Taking Up Our Crosses

09-23-2018From the Pastor's DeskRev. Msgr. Ellsworth R. Walden

As much as we seek peace and security in our daily lives, there always seems to be another obstacle to overcome, situation to be resolved, or need that we know we should respond to. In last Sunday’s Gospel, Jesus seems to complicate the road to inner and outer peace as He says, “the Son of Man must suffer greatly and be rejected by the elders, the chief priests, and the scribes, and be killed, and rise after three days.”


Our Trust is in Jesus Christ

09-16-2018From the Pastor's DeskRev. Msgr. Ellsworth R. Walden

How do we get from distrust, disillusionment, and disappointment to trust, goodness, and unity? Every day we are bombarded with messages of distrust, disillusionment, and disappointment. That is the work of evil, the devil himself. We are still facing the crisis caused by members of the clergy who abused children. That evil makes the shadow of distrust, disillusionment, and disappointment darker when we think or speak about the Church.



09-09-2018From the Pastor's DeskRev. Msgr. Ellsworth R. Walden

In our technological world, we are constantly being spoken to either verbally or by the written word. Live TV reports, e-mail, texting and a host of other means on the Internet are at our fingertips. But no matter how often we listen to or read a message, the best communication takes place face-to-face, in person.


Reaching Out to Those in Desperate Need

09-02-2018From the Pastor's DeskFr. Shibi and Fr. Jobin

Fr. Shibi and Fr. Jobin continue to be in contact with the people of their state where so much damage and loss of life has taken place because of the flooding. Their report this week speaks of how their fellow priests are intricately involved in the rescue, feeding and housing their people, and their future efforts and goals. As you read this column I am sure you like me will be touched by such goodness and be part of it through your prayers and donations.


Helping our Brothers and Sisters in India

08-26-2018From the Pastor's DeskRev. Msgr. Ellsworth R. Walden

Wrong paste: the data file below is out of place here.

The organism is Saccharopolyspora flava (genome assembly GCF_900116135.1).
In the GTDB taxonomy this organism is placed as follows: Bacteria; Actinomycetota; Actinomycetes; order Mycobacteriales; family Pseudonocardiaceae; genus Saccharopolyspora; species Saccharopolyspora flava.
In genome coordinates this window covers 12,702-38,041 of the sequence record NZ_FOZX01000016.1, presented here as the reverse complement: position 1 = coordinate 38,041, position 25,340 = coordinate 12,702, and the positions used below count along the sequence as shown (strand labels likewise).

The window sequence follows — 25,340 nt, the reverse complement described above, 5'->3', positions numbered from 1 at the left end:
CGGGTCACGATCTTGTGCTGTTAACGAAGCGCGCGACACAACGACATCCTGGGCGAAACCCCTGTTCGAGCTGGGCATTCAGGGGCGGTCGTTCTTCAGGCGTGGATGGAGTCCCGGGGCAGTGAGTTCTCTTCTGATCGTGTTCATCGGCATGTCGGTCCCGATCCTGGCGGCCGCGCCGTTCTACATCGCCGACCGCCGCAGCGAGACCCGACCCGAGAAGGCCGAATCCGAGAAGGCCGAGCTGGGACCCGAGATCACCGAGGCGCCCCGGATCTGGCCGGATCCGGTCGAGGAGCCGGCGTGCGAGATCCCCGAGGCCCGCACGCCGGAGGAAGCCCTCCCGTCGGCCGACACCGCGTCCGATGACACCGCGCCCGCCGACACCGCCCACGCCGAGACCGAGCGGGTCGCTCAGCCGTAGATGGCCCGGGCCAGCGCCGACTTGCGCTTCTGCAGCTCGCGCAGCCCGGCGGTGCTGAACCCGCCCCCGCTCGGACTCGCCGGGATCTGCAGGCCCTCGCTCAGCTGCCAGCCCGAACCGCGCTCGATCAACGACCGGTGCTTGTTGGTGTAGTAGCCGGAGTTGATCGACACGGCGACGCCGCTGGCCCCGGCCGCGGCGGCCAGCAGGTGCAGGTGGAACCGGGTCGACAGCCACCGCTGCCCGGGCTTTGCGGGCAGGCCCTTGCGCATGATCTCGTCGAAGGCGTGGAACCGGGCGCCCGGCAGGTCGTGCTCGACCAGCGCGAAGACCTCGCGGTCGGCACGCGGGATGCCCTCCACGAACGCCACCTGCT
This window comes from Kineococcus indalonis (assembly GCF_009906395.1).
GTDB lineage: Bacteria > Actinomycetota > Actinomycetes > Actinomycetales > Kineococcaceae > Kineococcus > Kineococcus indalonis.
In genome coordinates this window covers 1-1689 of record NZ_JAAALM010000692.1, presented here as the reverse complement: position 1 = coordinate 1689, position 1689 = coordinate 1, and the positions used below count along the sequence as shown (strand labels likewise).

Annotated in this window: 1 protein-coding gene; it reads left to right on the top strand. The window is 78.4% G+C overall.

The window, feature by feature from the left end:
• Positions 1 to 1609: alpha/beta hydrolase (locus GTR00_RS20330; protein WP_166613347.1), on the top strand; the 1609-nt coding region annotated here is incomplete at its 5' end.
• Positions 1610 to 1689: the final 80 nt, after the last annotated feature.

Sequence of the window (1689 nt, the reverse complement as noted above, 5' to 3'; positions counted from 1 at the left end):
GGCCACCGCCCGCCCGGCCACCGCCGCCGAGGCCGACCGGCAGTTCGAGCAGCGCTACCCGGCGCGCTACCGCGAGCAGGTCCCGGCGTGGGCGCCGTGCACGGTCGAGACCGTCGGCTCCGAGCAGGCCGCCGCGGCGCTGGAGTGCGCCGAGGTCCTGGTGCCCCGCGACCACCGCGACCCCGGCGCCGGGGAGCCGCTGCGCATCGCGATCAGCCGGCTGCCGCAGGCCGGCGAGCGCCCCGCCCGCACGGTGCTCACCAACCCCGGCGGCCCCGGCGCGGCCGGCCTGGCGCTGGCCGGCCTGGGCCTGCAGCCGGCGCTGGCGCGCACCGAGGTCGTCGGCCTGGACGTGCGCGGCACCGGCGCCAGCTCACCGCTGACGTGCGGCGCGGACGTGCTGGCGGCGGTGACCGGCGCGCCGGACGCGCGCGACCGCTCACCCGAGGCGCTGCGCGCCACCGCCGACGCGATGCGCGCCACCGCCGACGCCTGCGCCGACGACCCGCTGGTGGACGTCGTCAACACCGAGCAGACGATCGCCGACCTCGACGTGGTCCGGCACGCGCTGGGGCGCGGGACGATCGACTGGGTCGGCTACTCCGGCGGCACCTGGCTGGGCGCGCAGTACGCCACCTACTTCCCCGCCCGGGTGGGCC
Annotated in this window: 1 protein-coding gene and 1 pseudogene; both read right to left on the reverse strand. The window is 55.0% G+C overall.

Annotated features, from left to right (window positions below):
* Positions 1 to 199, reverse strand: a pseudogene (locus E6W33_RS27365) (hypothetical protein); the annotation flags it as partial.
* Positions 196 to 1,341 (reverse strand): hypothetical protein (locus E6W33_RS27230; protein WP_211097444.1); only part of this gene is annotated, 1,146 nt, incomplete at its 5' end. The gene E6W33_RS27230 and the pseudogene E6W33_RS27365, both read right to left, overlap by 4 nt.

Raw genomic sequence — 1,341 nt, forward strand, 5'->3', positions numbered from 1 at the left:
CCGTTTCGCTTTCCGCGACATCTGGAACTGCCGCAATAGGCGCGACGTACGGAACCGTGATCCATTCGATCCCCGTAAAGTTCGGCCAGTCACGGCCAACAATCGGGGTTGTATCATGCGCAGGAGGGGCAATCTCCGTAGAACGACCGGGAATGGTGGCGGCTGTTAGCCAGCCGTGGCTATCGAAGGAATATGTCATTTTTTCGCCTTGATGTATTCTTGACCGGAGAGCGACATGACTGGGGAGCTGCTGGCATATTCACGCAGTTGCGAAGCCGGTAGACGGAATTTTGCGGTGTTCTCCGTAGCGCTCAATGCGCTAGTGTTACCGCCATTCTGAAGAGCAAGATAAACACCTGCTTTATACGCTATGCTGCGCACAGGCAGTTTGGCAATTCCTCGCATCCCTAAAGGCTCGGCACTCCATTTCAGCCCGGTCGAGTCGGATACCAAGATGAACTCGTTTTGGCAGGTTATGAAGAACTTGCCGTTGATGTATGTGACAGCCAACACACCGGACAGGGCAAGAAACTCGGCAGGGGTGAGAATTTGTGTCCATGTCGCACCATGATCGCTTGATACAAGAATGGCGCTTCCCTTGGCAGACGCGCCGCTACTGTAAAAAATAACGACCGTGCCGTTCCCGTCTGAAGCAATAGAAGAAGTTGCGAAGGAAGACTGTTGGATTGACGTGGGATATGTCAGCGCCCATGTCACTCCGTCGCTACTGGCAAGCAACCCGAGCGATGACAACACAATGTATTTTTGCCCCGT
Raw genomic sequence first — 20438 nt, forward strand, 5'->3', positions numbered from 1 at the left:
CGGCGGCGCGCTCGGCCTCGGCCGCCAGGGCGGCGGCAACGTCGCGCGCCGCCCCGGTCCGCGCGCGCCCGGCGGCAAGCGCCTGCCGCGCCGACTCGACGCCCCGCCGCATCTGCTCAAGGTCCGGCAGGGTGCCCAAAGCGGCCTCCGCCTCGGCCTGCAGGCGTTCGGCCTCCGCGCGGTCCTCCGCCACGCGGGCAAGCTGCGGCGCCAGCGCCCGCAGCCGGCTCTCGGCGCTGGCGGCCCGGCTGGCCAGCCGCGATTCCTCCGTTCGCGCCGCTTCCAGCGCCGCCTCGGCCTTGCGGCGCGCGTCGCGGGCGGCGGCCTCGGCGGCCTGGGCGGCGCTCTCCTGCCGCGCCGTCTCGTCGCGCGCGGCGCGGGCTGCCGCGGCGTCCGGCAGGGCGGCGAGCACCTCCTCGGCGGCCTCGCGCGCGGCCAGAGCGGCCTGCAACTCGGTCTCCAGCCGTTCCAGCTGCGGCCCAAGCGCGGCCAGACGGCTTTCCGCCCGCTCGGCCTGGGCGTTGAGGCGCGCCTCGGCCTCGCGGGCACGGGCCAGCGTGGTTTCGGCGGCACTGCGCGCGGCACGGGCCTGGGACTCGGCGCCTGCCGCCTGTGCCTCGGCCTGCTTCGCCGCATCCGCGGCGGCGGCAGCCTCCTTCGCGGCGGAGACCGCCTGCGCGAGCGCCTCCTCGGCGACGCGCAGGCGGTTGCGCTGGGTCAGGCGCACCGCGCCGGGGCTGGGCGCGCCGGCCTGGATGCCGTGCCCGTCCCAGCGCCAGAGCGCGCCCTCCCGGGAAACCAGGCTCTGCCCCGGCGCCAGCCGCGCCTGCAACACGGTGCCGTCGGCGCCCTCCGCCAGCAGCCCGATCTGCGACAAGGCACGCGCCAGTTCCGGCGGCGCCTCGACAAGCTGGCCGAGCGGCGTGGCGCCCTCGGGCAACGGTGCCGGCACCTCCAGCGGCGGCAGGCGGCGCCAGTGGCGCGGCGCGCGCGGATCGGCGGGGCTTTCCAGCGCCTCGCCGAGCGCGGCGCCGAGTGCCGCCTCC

This week I have asked Fr. Shibi to write about the devastation caused by floods in the part of India he is from. If Fr. Shibi and Fr. Jobin were not here they would be in the pictures that accompany this article. They would be with their brother priests walking through the flood waters to rescue their people. Next weekend (September 1st & 2nd), we will have a second collection after Communion to help the victims of this natural tragedy. Lives have been lost, houses destroyed, and roads wiped out. We pray for the victims and have the opportunity to help financially. Fr. Shibi and Fr. Jobin are a gift to us and to their people.


A Priest and a Hometown Boy

08-19-2018From the Pastor's Desk

In place of this week's pastor's column, we have a tribute to Fr. Harold Noviello.

In many ways, Fr. Harold Noviello’s life was quite typical for someone raised in Smithtown. He attended St. Patrick School and St. Anthony’s High School, followed by C.W. Post College. He then pursued a successful career in accounting. Life was not without its challenges - in Fr. Noviello’s case, serious health issues. But along the way, there were signs pointing in a different direction and a heart receptive enough to respond.


50 Years Later, A Pope's Predictions Have Come True

08-12-2018From the Pastor's DeskRev. Msgr. Ellsworth R. Walden

Life is far more than existence. Just because we are a living breathing being does not mean we are fully alive. The fullness of life comes from loving and being loved. That is so basic. Without people to love us and care for us, without people we can love and care for, life is dull, empty, boring, and pretty much meaningless. On July 25th our Bishop John Barres issued a pastoral letter commemorating the 50th anniversary Pope Paul VI’s encyclical letter Humanae Vitae (Of Human Life).


Are You Afraid to Talk About Jesus?

08-05-2018From the Pastor's Desk

This week's column was written by Associate Pastor Fr. Sean Magaldi.

The thought of becoming a priest was undoubtedly a daunting one. It was hard enough telling family and friends, but the idea of telling a stranger was slightly terrifying. I remember going to an event with my brother knowing that small talk was inevitable. As a result, I began to think about what I was going to say when they asked me what do I do. I figured I could say school, and hope they didn’t ask me what I was studying. When we arrived, we began talking to a group of people. The self-fulfilling prophecy came true, and someone asked, “So what do you do?” My brother, who did not miss a beat, answered, “He’s going to be a priest.” They gave the polite response, “Oh isn’t that nice.” They asked a few more polite questions like, “How long does that take?” and “Can they send you anywhere in the world?” Eventually, the conversation moved on and I felt like I could take a sigh of relief.